Ben Darling's alarm screams to life at 4:45 a.m. By 5:15, he's done with breakfast and en route to a 24 Hour Fitness in Omaha. Every day before work. Just ask his Twitter followers.
Darling is part of a growing group of Americans using social media to hold themselves accountable to health goals. Friends and followers can track his progress and inspire him to go to the gym or skip dessert when his motivation is running low.
Social media can be an effective tool in shaping behavior, said local sports psychologist Jack Stark. It might play a key role in reversing the obesity problem in the U.S.
More than half of Americans are overweight or obese, and four in five adults do not meet national exercise guidelines, according to a 2011 survey from the Centers for Disease Control and Prevention.
Many gyms and health industry businesses use social media, too. Aspen Athletic Nebraska, with nearly 3,000 “likes,” and 24 Hour Fitness on Cass Street, with almost 1,400, are two of the most popular Omaha gyms on Facebook. They remind followers about fitness classes, post inspiring quotes and introduce staff members.
“We know from research that the solution is reinforcement,” Stark said. “So we turn to Twitter, we turn to Facebook, we turn to cell phones, and we get a lot of reinforcement. We get immediate feedback. It's a powerful thing.”
Kasia Burton, a ConAgra dietitian in Illinois, has successfully incorporated Facebook into the company's weight loss program.
“The idea was to be able to offer a platform where participants could ask questions, share weight-loss success stories and hopefully motivate others to stay on the program,” she said.
It worked. Those who joined the Facebook group lost nearly twice the weight over four weeks, on average, than those who did not use Facebook. A higher percentage of people stuck with the program, too.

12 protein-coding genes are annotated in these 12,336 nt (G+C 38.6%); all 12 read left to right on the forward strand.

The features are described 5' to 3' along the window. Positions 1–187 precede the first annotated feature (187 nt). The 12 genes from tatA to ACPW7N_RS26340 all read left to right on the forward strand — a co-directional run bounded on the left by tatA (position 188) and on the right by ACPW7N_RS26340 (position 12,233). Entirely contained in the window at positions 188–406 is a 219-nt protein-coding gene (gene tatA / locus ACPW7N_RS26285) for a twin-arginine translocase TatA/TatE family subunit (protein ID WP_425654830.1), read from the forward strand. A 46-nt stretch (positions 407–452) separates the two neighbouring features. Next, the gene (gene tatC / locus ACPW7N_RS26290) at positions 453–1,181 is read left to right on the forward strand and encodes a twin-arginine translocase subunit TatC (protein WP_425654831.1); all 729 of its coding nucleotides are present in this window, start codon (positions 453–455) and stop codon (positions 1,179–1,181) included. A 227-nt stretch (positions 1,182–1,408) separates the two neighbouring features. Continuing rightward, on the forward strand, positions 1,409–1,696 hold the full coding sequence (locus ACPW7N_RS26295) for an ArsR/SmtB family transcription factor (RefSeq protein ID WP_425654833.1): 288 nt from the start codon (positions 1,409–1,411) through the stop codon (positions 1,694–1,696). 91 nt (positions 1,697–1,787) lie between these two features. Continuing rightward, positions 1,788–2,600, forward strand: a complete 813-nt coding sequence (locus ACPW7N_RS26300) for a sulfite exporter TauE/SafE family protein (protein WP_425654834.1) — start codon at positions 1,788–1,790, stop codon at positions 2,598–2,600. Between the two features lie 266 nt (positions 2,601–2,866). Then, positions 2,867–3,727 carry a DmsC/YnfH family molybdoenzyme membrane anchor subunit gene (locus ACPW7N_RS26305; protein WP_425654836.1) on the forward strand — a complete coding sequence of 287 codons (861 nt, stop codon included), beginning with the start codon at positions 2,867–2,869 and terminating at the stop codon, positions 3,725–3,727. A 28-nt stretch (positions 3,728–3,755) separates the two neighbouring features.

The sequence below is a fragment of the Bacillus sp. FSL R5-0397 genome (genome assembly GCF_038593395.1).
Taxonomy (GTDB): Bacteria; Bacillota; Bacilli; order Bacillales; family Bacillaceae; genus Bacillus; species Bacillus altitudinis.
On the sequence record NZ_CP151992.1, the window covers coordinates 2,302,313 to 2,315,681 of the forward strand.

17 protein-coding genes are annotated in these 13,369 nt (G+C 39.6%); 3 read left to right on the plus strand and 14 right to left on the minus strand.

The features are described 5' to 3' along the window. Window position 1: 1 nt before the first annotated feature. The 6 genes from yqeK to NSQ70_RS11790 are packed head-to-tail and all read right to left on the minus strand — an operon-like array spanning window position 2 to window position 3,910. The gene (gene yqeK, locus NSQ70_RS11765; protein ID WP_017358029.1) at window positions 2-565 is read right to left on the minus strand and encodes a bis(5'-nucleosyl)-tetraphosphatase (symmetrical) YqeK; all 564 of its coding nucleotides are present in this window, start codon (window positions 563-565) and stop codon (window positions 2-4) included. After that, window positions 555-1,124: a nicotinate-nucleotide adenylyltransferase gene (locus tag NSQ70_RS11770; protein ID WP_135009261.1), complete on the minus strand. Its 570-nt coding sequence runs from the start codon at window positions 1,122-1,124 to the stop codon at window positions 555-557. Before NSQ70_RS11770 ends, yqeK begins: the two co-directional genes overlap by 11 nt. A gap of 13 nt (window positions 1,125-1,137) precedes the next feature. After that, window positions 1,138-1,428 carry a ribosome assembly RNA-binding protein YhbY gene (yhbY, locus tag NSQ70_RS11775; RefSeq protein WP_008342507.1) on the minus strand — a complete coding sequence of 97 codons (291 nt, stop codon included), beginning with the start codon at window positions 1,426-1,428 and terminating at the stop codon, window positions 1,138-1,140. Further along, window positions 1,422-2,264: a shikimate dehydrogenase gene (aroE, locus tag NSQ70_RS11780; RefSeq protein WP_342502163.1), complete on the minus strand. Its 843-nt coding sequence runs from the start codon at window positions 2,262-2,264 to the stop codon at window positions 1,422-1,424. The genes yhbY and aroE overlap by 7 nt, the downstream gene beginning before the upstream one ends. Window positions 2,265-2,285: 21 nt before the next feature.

Kailey Dwyer, who works for ConAgra in Omaha, said the Facebook group held her accountable. Daily notifications from the group kept her goals at the front of her mind.
“The convenience is huge,” she said. “I can log in at 1 in the morning. I can log in at 6 in the morning. Before, if your friends were a support group, you couldn't call them at midnight and say, 'I'm having problems with my portion control.' They wouldn't appreciate that.”
Crystal Olson of Papillion uses Facebook and My Fitness Pal, a site where users track eating and exercise habits and discuss their progress with other members.
In October, she created a “50-day challenge” group to help lose leftover pregnancy weight. More than 200 My Fitness Pal users joined her. Olson said the online support group keeps her on track.
Friends leave encouraging comments after she adds a spin class to her exercise diary. And the group sends messages when someone hasn't checked in lately: “Come back! We miss you.”
“Social media is what has kept me motivated in my 'get rid of this baby weight' journey,” she said. “Even at my fittest, for whatever reason, I'm not as motivated to do anything like that on my own.”
Darling, of Omaha, regularly uses Twitter and Foursquare, a smartphone application that shares his location with friends. Social media also helps him hold others accountable at the gym, including Brenda Reed, a student-teacher at Dundee Elementary where Darling teaches fourth grade.
She tells him to call her out if she's not there in the morning.
“Working out is a big part of my life,” Reed said. “But to have that little push when it's cold or when you're really tired, that helps.”
Her competitive edge doesn't hurt either.
“I want to be mayor,” she laughed.
The Foursquare “mayor” is the person who has visited a location most often in the last 60 days. Darling has held the title at 24 Hour Fitness, near 77th and Cass Streets in Omaha, on and off for two years. The gym is one of the most popular Foursquare locations in Omaha, with more than 12,000 check-ins.
“It's not so much about losing the mayorship,” he said. “A fictitious mayorship, does it really matter? Probably not. ... (But) this is something that shows I put my work in.”
Though research is still in its infancy, psychologist Stark believes people who actively post their health goals to social media sites are more likely to meet them than those who don't. Peer pressure — positive and negative —– forces you to act.
“That's the power of social media,” he said.